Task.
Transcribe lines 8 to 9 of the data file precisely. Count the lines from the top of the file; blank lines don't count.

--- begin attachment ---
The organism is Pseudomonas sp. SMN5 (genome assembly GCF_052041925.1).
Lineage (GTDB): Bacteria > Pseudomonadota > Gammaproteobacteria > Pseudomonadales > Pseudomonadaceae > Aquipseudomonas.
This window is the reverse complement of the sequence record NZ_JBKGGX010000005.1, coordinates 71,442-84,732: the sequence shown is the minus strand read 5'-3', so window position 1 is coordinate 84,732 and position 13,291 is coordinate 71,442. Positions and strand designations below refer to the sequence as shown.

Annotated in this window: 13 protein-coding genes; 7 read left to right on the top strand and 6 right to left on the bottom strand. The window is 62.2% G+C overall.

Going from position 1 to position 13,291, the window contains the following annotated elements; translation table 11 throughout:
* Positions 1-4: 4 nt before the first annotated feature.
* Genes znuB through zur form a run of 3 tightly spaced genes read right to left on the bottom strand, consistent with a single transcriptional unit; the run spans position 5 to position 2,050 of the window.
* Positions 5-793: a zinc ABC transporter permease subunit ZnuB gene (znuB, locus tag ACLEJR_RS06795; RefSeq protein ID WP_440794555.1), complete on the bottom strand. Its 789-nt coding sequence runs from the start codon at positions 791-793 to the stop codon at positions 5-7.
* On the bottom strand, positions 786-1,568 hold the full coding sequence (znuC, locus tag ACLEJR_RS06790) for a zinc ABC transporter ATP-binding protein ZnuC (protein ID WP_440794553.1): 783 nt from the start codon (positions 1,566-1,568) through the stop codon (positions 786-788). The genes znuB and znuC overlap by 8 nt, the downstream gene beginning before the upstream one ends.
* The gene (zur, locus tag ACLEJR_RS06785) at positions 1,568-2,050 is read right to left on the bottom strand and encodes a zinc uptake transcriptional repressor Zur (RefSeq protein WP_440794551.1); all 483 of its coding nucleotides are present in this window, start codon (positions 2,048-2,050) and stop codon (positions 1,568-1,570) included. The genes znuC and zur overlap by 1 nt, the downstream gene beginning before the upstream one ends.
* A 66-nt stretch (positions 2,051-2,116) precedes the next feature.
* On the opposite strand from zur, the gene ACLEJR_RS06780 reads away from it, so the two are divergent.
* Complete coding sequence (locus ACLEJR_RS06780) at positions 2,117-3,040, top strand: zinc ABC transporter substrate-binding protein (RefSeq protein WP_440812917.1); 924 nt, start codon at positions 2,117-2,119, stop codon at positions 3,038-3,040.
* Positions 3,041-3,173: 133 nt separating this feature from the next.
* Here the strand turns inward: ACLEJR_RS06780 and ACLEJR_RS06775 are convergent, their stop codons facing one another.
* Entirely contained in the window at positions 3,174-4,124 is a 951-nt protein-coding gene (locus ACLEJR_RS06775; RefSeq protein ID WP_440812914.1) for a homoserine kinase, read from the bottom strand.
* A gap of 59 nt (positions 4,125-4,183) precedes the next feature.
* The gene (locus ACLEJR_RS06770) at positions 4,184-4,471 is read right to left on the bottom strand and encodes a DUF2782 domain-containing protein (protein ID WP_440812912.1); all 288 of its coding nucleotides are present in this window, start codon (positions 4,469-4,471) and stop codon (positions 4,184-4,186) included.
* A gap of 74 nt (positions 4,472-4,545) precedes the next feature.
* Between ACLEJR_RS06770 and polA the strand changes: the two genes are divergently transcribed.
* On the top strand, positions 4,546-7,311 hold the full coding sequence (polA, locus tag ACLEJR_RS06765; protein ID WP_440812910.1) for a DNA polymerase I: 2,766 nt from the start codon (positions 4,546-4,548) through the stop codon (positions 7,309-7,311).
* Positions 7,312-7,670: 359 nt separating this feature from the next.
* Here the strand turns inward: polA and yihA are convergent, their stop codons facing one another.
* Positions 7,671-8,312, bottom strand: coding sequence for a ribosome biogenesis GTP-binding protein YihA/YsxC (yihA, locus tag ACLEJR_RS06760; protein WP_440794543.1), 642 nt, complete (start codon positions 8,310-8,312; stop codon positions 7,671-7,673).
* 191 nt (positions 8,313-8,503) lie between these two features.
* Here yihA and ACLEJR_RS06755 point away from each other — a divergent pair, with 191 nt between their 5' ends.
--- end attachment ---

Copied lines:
* Positions 5-793: a zinc ABC transporter permease subunit ZnuB gene (znuB, locus tag ACLEJR_RS06795; RefSeq protein ID WP_440794555.1), complete on the bottom strand. Its 789-nt coding sequence runs from the start codon at positions 791-793 to the stop codon at positions 5-7.
* On the bottom strand, positions 786-1,568 hold the full coding sequence (znuC, locus tag ACLEJR_RS06790) for a zinc ABC transporter ATP-binding protein ZnuC (protein ID WP_440794553.1): 783 nt from the start codon (positions 1,566-1,568) through the stop codon (positions 786-788). The genes znuB and znuC overlap by 8 nt, the downstream gene beginning before the upstream one ends.